For two-and-a-half hours on Thursday morning, City Councilmembers grilled First Deputy Mayor Anthony Shorris about his involvement in the the city’s botched handling of the deed removal and eventual sale of the Rivington House nursing home to luxury condo developers. Yet the pointed questioning and grandstanding from the lawmakers yielded few answers, as the de Blasio administration insisted that the debacle was the result of bad policy, not bad management.
“What happened here was clearly the wrong outcome for the administration, the community and the city,” said Shorris, in his opening statement. “When the process of government does not deliver the results we want, I am accountable for that.”
Councilman David Greenfield sternly asked Shorris why nobody had been fired or disciplined, even suggesting that a loss of vacation days might have been sufficient punishment for the oversight that allowed a developer to manipulate the city into lifting the restriction. “I’m asking you a simple question. Who screwed up on your team and how are they being held accountable?” said Greenfield.
Shorris said there were many people involved in the decision and no single person is to blame. “The system was flawed and it didn’t yield the result that I wanted,” he said. No disciplinary actions have been taken on any city employee involved to date.
Rivington House was bound by longstanding, city-issued deed restrictions that required it be used explicitly for non-profit health care services. Its operator, Village Care, sold the building to for-profit health care company Allure in early 2015. Allure turned around and paid the city $16 million to lift the deed restrictions and flipped the property to condo developers earlier this year, a deceptive transaction Shorris called “nearly conspiratorial.”
Mayor de Blasio repeatedly claimed that no one in his administration knew about Allure’s plans to convert the property to luxury housing, but several investigations proved otherwise.
According to the findings of reports from the Department of Investigation and city comptroller Scott Stringer, several City Hall employees were well aware that luxury housing (in a rapidly gentrifying neighborhood) was one of a few potential outcomes for the building, and Shorris himself was sent a memo on the matter that went unread. The mayor has blamed the mistake on major, but not malicious, lapses in communication between his administration and the Department for Citywide Administrative Services, the agency that handles deed removals; DCAS assistant commissioner Randal Fong was found to have removed a mention of luxury housing from a bi-weekly report that was eventually sent to Shorris — not that it mattered, because Shorris didn’t read it.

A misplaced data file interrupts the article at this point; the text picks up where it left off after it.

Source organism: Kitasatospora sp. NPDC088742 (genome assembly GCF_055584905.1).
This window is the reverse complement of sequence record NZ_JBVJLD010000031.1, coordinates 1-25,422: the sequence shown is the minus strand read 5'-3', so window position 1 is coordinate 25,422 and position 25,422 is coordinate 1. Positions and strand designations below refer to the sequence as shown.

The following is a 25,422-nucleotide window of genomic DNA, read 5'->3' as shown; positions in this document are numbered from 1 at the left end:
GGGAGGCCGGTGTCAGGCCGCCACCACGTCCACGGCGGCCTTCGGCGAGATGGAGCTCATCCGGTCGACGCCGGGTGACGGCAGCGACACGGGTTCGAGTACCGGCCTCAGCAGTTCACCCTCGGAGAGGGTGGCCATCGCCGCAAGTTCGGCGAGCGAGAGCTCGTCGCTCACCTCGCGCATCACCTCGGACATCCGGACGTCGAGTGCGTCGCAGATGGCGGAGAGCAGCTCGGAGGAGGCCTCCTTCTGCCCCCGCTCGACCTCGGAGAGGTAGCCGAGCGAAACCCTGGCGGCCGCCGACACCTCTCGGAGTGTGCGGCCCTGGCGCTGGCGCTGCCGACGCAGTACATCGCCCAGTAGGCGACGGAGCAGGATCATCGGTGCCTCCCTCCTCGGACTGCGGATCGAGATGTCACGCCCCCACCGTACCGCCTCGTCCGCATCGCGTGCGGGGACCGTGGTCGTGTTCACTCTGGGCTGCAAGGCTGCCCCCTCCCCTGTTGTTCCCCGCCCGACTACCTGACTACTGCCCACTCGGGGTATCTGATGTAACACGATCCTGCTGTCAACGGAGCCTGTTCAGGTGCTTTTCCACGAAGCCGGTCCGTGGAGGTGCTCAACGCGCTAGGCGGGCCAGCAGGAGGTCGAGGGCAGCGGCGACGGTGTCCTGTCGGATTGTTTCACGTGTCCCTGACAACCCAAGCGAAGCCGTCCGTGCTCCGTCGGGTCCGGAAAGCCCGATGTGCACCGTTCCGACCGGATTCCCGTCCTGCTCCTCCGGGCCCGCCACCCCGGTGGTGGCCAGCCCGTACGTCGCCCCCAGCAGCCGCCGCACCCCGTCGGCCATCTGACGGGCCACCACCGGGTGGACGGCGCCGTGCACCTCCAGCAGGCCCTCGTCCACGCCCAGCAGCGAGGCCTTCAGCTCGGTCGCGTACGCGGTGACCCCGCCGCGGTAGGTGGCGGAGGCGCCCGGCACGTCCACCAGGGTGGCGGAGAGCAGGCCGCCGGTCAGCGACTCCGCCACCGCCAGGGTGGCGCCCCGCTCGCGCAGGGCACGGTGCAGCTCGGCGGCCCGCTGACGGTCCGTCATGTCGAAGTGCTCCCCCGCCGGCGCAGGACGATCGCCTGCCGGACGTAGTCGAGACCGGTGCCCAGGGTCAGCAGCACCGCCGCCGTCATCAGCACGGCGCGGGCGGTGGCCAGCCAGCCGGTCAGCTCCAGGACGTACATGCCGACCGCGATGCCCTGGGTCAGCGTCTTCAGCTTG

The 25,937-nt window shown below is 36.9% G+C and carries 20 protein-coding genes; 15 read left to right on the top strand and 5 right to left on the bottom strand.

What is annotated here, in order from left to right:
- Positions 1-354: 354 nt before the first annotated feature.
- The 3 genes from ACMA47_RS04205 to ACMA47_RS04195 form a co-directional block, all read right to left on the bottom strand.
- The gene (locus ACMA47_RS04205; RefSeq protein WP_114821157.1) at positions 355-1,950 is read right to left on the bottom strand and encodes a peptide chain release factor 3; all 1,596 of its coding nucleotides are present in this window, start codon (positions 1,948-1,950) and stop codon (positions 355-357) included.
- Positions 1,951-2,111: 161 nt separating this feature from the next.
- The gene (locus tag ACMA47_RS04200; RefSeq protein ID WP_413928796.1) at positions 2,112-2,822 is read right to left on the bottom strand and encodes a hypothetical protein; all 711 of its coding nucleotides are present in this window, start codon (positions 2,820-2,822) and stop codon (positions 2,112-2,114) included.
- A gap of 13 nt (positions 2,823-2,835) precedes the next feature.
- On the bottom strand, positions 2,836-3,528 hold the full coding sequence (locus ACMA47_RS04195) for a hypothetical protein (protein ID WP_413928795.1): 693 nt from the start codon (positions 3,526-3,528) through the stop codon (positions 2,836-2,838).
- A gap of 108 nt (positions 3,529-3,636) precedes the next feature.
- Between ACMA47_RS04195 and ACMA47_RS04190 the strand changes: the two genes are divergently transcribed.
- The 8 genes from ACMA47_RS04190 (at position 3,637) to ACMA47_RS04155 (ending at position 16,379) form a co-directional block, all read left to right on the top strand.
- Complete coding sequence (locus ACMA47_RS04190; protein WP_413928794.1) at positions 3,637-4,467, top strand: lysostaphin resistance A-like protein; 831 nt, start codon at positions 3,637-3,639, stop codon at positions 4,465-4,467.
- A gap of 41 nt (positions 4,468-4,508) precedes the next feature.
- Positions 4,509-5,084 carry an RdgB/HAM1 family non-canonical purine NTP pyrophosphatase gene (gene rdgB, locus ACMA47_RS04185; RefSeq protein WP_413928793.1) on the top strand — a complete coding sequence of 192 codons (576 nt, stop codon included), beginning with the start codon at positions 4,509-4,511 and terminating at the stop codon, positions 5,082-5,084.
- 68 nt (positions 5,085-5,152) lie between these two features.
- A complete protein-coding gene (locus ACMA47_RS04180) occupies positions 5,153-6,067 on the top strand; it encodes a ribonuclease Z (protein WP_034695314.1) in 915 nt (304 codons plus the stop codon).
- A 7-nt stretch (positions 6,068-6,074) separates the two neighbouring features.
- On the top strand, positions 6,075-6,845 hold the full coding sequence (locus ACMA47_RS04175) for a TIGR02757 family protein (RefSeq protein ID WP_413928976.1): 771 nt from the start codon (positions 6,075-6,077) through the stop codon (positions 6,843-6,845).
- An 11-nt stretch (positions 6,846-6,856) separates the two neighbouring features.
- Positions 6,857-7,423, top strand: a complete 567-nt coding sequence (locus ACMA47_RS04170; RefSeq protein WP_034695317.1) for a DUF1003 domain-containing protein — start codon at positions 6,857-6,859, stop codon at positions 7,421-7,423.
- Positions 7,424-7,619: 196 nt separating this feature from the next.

The case is also under state and federal investigation.
Earlier this year, the city announced policy changes that will modify how deeds are removed in the hopes of preventing this from happening again. Shorris plugged those regulations repeatedly today, labeling the problem as a structural one that the new regulations will fix.
Just before the hearing, the city announced that they’d replace a large chunk of the beds lost at Rivington House at a new facility located less than a mile away at 30 Pike Street, and paid for with the $16 million the city earned from lifting the deed. The property is zoned for commercial use, and must still go through the city’s lengthy Uniform Land Use Review Procedure before the conversion can happen. But community members still want Rivington House returned to its original use, a point council member Margaret Chin reiterated.
Councilmembers Ben Kallos, chair of the committee of governmental operations, and Vincent Gentile, the chair of the oversight and investigations committee, sparred with a soft-spoken Shorris, who spoke in exhausting detail of his involvement in the deed removal beginning two years ago.
Shorris testified that he directed his staff to recommend that the building remain as a health care facility after weighing several options, including a conversion to proposed affordable housing and the potential for the city to earn revenue by accepting a fee to lift the two restrictions. He said that no one from the DCAS indicated to him that in granting the removal of the deeds, he’d clear the way for a secretive plan to sell the building to developers.
“My job is to weigh competing objectives,” said Shorris. “It’s common when we have complicated decisions that there are multiple ‘goods’ or sometimes multiple evils that I have to weigh in making a decision. This was one that had multiple options associated with it, each having different virtues. Those are not invalid, they’re just different.”
Kallos asked Shorris if his prior relationship with James Capalino, the lobbyist who pushed to have the deeds removed while working for Village Care, influenced his decision. Shorris, who worked for Capalino from 1978 until 1981, offered a firm no; their relationship today amounts to small talk at a yearly cocktail party, he said.
Kallos pushed him further, attempting to prod Shorris into admitting that he is inefficiently managing the at least thirty city agencies that fall under his jurisdiction, the result of a consolidation of the deputy mayor of operations into his role. Shorris didn’t take the bait, referring Kallos’ questions regarding the structure of city government to the mayor.
Nearly two and a half hours and many interruptions later, councilmember Margaret Chin was the first to reassert the community’s chief demand: that Rivington House be returned to its original use, potentially through eminent domain. Both Shorris and the city’s corporation counsel Zachary Carter said that all legal routes that might allow the city to take back the building are currently being explored.
But for now, the jobs have been lost and the beds at Rivington House remain empty.